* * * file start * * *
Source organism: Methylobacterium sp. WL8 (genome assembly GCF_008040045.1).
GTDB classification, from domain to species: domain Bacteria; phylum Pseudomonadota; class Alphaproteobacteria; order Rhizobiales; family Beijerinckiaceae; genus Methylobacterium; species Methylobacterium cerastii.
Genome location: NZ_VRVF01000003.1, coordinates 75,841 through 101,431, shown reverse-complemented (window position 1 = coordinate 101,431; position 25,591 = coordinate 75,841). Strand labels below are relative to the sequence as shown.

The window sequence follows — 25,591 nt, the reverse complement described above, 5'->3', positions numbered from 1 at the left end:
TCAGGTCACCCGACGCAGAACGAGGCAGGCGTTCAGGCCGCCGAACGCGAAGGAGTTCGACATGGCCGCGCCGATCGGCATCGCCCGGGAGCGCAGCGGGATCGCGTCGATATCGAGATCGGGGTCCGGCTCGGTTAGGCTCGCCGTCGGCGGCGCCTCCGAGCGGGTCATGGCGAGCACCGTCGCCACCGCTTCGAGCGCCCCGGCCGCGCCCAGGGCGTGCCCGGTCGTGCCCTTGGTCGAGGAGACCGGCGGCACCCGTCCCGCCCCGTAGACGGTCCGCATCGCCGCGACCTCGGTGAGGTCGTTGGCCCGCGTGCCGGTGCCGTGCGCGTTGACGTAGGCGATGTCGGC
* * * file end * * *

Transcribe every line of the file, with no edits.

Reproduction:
Source organism: Methylobacterium sp. WL8 (genome assembly GCF_008040045.1).
GTDB classification, from domain to species: domain Bacteria; phylum Pseudomonadota; class Alphaproteobacteria; order Rhizobiales; family Beijerinckiaceae; genus Methylobacterium; species Methylobacterium cerastii.
Genome location: NZ_VRVF01000003.1, coordinates 75,841 through 101,431, shown reverse-complemented (window position 1 = coordinate 101,431; position 25,591 = coordinate 75,841). Strand labels below are relative to the sequence as shown.

The window sequence follows — 25,591 nt, the reverse complement described above, 5'->3', positions numbered from 1 at the left end:
TCAGGTCACCCGACGCAGAACGAGGCAGGCGTTCAGGCCGCCGAACGCGAAGGAGTTCGACATGGCCGCGCCGATCGGCATCGCCCGGGAGCGCAGCGGGATCGCGTCGATATCGAGATCGGGGTCCGGCTCGGTTAGGCTCGCCGTCGGCGGCGCCTCCGAGCGGGTCATGGCGAGCACCGTCGCCACCGCTTCGAGCGCCCCGGCCGCGCCCAGGGCGTGCCCGGTCGTGCCCTTGGTCGAGGAGACCGGCGGCACCCGTCCCGCCCCGTAGACGGTCCGCATCGCCGCGACCTCGGTGAGGTCGTTGGCCCGCGTGCCGGTGCCGTGCGCGTTGACGTAGGCGATGTCGGC